Red Hat and Microsoft become partners in the cloud

Long-time rivals Red Hat and Microsoft have unveiled a partnership that the two companies say will make it easier for customers to accelerate the shift to cloud computing.

“We both see our mission as helping customers succeed in today’s cloud-connected world,” Paul Cormier, Red Hat’s president of products and technologies, said during a conference call.

The partnership announced Wednesday will provide “greater choice and flexibility” by enabling businesses to deploy Red Hat software on the Microsoft Azure cloud computing platform, according to the companies.

The deal will “further enhance Red Hat’s competitive position” and accelerate the Raleigh-based company’s cloud-based revenue over the long term, Mizuho Securities analyst Abhey Lamba wrote in a research note.

“We note that this had been a long time coming,” Lamba noted. “The bottleneck was not technology but some business discussions between the two companies.”

Red Hat’s revenue from its “certified cloud and service provider” program – that is, companies such as Amazon, Google and IBM that provide cloud services to their customers using Red Hat software – reached an annualized rate of $100 million in the second quarter. That’s up from an annualized rate of $36 million 18 months earlier.

Among other things, the new partnership will enable businesses to run Red Hat Enterprise Linux software on Microsoft Azure, and Microsoft will become a Red Hat certified cloud and service provider.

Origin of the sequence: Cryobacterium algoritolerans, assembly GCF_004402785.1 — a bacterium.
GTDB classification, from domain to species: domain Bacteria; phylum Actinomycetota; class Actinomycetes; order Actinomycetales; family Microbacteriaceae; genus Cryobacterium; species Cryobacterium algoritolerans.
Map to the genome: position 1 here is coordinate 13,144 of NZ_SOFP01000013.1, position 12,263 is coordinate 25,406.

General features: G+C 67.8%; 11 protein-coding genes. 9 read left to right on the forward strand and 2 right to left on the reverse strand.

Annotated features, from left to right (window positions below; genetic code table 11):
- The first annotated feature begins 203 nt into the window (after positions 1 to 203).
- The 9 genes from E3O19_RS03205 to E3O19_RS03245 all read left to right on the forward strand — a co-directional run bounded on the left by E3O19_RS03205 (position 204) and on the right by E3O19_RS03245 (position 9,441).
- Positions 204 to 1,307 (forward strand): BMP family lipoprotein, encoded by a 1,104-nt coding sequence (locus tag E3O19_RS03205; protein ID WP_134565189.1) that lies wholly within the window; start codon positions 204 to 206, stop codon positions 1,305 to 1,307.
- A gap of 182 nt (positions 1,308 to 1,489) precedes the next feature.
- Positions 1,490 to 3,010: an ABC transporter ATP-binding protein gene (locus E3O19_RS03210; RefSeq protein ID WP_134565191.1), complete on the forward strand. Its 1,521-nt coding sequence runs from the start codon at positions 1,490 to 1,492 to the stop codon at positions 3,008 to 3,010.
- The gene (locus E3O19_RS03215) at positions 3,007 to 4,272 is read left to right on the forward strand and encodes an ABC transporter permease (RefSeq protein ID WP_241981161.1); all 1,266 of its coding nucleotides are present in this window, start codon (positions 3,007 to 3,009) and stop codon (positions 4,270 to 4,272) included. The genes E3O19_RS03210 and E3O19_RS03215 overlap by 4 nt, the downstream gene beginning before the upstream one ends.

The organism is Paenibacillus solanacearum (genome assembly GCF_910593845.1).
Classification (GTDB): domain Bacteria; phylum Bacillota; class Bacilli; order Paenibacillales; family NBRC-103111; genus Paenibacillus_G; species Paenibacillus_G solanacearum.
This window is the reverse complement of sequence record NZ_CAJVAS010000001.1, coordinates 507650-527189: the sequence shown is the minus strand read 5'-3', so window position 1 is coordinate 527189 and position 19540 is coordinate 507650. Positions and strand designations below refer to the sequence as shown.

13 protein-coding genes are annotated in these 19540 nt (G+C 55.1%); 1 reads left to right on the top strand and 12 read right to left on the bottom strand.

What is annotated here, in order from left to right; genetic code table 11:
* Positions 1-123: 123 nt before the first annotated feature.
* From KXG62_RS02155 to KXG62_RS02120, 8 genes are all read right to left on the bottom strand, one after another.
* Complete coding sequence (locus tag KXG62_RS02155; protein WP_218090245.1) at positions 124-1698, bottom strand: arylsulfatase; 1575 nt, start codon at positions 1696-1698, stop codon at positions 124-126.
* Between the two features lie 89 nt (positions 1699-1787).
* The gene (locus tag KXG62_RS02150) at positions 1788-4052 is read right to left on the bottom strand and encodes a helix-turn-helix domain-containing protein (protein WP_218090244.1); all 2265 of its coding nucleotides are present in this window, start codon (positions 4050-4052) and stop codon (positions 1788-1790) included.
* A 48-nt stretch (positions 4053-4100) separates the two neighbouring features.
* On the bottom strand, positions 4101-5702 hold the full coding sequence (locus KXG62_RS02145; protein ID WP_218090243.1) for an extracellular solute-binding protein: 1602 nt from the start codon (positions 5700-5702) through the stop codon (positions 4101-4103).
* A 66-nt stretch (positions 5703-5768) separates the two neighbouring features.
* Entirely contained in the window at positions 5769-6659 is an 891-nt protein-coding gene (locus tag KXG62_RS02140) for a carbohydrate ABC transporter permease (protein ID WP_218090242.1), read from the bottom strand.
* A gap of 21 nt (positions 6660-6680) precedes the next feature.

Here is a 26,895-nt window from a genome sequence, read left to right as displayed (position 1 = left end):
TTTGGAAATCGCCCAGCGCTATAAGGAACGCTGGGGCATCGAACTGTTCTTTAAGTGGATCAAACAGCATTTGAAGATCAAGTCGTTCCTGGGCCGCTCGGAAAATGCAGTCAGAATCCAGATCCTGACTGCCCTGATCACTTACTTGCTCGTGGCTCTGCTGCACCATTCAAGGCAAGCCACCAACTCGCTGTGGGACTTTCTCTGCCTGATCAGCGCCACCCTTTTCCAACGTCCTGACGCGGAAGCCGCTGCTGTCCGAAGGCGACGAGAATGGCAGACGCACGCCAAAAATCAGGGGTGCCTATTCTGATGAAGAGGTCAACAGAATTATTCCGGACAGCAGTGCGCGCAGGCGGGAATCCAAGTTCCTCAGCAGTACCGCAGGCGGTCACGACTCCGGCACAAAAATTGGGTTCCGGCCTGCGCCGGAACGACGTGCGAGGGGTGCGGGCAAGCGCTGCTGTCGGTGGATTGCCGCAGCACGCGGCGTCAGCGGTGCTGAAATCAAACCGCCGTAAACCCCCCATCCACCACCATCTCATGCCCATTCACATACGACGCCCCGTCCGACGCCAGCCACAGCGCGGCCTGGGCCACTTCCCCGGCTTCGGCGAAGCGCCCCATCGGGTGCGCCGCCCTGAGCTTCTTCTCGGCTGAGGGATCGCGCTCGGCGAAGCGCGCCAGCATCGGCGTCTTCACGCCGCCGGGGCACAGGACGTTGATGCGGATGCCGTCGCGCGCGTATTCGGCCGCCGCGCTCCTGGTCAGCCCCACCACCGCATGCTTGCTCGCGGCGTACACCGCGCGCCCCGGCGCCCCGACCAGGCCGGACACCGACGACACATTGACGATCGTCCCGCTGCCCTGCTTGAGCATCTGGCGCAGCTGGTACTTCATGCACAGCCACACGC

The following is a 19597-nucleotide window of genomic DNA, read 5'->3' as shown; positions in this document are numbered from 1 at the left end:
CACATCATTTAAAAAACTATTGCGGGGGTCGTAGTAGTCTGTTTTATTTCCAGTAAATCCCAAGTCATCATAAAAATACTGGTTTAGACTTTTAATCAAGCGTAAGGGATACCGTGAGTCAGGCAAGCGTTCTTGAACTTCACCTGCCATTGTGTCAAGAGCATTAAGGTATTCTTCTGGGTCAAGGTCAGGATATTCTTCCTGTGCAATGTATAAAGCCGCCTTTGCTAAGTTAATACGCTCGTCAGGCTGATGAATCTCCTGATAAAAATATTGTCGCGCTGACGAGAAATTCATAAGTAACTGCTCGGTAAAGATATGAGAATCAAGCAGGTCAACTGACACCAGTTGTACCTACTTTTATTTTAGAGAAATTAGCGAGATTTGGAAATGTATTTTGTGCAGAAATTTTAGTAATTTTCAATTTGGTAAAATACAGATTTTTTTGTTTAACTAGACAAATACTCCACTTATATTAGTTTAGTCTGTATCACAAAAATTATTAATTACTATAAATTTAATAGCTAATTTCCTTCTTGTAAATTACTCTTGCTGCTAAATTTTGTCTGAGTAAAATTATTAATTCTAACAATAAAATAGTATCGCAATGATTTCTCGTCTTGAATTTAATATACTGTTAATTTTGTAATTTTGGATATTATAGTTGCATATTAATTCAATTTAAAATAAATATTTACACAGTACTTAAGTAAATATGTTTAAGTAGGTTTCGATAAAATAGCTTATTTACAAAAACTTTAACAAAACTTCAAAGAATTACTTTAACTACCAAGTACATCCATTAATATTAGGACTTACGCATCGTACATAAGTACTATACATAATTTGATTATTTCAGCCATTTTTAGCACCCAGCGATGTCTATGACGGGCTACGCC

The companies also will work together to facilitate deploying Red Hat software across private and public clouds. Private clouds are internal clouds; public clouds are offered by third parties such as Amazon and Google; hybrid clouds combine the two.

Engineering teams from the two companies will be co-located at the same site to provide customer support.

“That is something that nobody else has done before,” Scott Guthrie, executive vice president of enterprise and cloud, said during a conference call. “There really is a tremendous amount of meat behind this partnership.”

Al Hilwa of market research firm IDC declared in an email message that the partnership is “a win for both companies and for the vast set of customers they have in common.”

Red Hat and Microsoft have collaborated in the past, but the new partnership “is by far our deepest,” Cormier wrote in a blog post on the company’s website.

“Both Red Hat and Microsoft are key players in this new, hybrid cloud reality,” Cormier noted. “Today, it is incredibly likely that where you once found ‘Red Hat shops’ and ‘Microsoft shops,’ you’ll find heterogeneous environments that include solutions from both companies. We heard from customers and partners that they wanted our solutions to work together …”

Red Hat shares closed Wednesday at $82.55, up 2 percent. The company’s shares have risen 19 percent this year.

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Original source: News & Observer